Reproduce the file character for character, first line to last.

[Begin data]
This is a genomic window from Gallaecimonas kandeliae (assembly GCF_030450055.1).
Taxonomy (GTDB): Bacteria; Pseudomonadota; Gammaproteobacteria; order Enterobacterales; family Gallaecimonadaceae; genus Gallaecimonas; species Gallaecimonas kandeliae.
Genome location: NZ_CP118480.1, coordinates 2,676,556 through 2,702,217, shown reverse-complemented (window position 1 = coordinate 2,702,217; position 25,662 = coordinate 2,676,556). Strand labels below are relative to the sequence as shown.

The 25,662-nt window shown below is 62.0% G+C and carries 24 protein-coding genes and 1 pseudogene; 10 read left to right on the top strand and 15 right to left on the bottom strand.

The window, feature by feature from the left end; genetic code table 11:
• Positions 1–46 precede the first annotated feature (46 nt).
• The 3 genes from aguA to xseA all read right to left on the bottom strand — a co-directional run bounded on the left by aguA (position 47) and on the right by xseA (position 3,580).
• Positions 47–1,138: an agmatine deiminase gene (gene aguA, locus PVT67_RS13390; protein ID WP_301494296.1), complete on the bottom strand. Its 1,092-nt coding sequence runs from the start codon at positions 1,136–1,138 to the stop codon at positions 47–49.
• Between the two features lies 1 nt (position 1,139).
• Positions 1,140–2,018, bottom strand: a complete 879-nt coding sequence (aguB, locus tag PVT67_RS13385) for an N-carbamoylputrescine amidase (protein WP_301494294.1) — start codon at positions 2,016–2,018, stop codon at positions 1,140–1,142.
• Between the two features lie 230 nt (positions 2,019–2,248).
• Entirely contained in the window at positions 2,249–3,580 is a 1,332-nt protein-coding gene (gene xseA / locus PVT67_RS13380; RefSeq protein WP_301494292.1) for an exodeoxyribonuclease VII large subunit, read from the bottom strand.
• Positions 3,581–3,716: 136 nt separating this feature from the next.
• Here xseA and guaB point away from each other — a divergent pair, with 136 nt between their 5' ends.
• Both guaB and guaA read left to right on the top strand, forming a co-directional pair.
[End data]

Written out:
This is a genomic window from Gallaecimonas kandeliae (assembly GCF_030450055.1).
Taxonomy (GTDB): Bacteria; Pseudomonadota; Gammaproteobacteria; order Enterobacterales; family Gallaecimonadaceae; genus Gallaecimonas; species Gallaecimonas kandeliae.
Genome location: NZ_CP118480.1, coordinates 2,676,556 through 2,702,217, shown reverse-complemented (window position 1 = coordinate 2,702,217; position 25,662 = coordinate 2,676,556). Strand labels below are relative to the sequence as shown.

The 25,662-nt window shown below is 62.0% G+C and carries 24 protein-coding genes and 1 pseudogene; 10 read left to right on the top strand and 15 right to left on the bottom strand.

The window, feature by feature from the left end; genetic code table 11:
• Positions 1–46 precede the first annotated feature (46 nt).
• The 3 genes from aguA to xseA all read right to left on the bottom strand — a co-directional run bounded on the left by aguA (position 47) and on the right by xseA (position 3,580).
• Positions 47–1,138: an agmatine deiminase gene (gene aguA, locus PVT67_RS13390; protein ID WP_301494296.1), complete on the bottom strand. Its 1,092-nt coding sequence runs from the start codon at positions 1,136–1,138 to the stop codon at positions 47–49.
• Between the two features lies 1 nt (position 1,139).
• Positions 1,140–2,018, bottom strand: a complete 879-nt coding sequence (aguB, locus tag PVT67_RS13385) for an N-carbamoylputrescine amidase (protein WP_301494294.1) — start codon at positions 2,016–2,018, stop codon at positions 1,140–1,142.
• Between the two features lie 230 nt (positions 2,019–2,248).
• Entirely contained in the window at positions 2,249–3,580 is a 1,332-nt protein-coding gene (gene xseA / locus PVT67_RS13380; RefSeq protein WP_301494292.1) for an exodeoxyribonuclease VII large subunit, read from the bottom strand.
• Positions 3,581–3,716: 136 nt separating this feature from the next.
• Here xseA and guaB point away from each other — a divergent pair, with 136 nt between their 5' ends.
• Both guaB and guaA read left to right on the top strand, forming a co-directional pair.